Tuesday, December 10, 2013

One thing I learned: Cultural differences, cancer, and ACA

I'm a strong supporter of ACA. However, I didn't realize until this fall how much my middle-class background contributes to that viewpoint.

Here's the background. Middle-class people are used to living comfortably, with enough money so that running out of money isn't a problem that they've faced. Sure, some get into money trouble by excessive spending or risky investments, but most middle-class people avoid that because they strongly fear poverty--the hand-to-mouth existence is the opposite of middle-class security.

So imagine how a cancer diagnosis affects a middle-class person. He isn't used to the uncertainty, and the treatment of cancer is almost always physically unpleasant. However, it's manageable if there's a good chance that you can return to your old life.

Wrenching choices

Now imagine that cancer diagnosis if you knew you couldn't return to your old life. This is how it feels when a middle-class person faces an extremely expensive, uncovered medical expense. You are almost guaranteed to plunge yourself and your family into a poverty they have never experienced before.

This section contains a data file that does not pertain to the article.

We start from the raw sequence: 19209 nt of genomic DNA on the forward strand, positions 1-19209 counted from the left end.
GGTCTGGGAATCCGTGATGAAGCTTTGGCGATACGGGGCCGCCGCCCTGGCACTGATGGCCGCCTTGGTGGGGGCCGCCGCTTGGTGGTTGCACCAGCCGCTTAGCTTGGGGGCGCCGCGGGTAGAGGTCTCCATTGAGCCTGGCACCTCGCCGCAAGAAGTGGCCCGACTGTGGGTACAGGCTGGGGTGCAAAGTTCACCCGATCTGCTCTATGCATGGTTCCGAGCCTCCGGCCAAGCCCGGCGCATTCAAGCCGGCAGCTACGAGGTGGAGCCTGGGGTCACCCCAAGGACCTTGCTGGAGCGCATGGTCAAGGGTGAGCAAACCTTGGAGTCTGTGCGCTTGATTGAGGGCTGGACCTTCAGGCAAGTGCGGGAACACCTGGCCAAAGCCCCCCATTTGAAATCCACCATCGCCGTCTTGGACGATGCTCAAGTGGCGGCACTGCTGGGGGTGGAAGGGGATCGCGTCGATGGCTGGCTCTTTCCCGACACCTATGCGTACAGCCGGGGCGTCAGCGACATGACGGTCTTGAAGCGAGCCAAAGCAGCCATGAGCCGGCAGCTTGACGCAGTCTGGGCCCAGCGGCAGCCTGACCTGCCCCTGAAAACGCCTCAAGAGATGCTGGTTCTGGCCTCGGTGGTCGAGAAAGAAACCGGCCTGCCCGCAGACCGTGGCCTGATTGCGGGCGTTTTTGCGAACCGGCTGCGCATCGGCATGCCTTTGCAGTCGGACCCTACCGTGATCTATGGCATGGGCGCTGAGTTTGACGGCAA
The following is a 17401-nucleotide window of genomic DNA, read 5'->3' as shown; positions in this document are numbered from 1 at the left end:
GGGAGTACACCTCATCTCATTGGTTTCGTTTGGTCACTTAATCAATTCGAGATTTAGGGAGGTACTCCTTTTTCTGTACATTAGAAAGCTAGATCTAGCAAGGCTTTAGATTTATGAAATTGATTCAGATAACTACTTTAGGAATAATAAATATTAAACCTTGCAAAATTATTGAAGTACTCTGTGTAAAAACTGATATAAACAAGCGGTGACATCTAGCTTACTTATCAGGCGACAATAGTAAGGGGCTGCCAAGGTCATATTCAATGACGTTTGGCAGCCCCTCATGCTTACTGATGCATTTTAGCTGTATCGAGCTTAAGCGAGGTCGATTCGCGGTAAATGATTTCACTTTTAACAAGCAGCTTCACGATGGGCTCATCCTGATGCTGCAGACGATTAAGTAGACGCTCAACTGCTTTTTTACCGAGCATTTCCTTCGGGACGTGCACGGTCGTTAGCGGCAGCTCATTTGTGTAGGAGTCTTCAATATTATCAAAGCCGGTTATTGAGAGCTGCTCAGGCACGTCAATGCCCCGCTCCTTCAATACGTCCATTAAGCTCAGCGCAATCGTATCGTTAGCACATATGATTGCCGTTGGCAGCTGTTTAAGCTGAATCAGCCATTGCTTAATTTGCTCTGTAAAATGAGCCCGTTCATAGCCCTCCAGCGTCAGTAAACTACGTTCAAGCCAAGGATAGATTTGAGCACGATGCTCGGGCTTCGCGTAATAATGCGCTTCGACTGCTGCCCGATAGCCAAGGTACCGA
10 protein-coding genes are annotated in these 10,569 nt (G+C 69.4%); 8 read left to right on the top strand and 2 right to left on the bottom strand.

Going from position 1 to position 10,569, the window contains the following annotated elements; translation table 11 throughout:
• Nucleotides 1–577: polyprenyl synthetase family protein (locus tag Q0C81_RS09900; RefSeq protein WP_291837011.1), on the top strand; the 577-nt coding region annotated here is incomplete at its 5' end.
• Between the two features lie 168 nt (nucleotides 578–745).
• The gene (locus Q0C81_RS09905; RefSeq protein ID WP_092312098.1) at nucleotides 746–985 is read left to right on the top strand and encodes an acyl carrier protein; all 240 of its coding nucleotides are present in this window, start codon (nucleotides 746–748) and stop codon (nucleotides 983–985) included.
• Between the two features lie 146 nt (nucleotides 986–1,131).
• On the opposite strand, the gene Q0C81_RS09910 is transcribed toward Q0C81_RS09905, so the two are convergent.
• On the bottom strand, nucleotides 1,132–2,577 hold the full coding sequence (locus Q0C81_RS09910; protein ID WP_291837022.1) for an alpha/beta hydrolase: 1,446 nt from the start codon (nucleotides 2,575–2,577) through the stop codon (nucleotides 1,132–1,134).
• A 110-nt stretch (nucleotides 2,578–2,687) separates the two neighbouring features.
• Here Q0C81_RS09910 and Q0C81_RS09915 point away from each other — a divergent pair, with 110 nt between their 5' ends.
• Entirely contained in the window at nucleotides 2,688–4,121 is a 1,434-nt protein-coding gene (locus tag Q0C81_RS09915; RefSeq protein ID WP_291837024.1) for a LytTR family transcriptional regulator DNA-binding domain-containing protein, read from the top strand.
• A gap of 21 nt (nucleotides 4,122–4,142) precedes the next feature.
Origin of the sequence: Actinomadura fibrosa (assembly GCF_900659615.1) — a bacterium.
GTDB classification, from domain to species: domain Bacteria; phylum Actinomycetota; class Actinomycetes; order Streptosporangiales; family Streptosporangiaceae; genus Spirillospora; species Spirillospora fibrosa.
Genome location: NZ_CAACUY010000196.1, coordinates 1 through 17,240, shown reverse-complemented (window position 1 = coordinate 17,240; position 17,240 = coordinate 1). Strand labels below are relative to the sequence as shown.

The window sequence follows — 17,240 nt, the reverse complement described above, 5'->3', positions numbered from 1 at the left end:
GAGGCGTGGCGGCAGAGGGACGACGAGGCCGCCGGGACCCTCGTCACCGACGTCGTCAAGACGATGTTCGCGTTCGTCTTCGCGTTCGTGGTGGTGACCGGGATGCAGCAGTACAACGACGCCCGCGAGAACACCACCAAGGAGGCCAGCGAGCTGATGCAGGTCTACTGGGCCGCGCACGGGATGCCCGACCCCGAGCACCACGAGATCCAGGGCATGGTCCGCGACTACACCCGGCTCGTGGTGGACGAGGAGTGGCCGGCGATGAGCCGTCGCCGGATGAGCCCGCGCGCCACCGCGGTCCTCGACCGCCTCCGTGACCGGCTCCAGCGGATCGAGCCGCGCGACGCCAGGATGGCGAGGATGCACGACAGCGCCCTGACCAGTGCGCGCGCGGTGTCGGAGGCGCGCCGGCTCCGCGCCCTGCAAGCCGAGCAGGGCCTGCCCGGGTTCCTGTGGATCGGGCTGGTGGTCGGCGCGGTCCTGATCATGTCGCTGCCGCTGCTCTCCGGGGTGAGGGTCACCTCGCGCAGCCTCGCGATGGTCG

It's little wonder to me that some/many middle-class people in this position might choose to ignore the signs of illness. On one hand, it looks like they (that is, me) value money over life. However, a different way of interpreting the choice is that they choose to maintain their family's comfort and way of life over their own lives. They sacrifice their own lives to maintain the family--something which is easier to understand than why they won't pay what it takes to treat the illness.

This is how I think, and perhaps I'm generalizing too much. But I'm not the only one who feels this way. This also explains the behavior of the woman made famous in the anti-Romney ad. She chose to ignore her symptoms because she didn't have medical insurance, and died because of it. She avoided saddling her family with debt--maybe they even got a life insurance payout. That could well have been preferable to her. I certainly would be to me.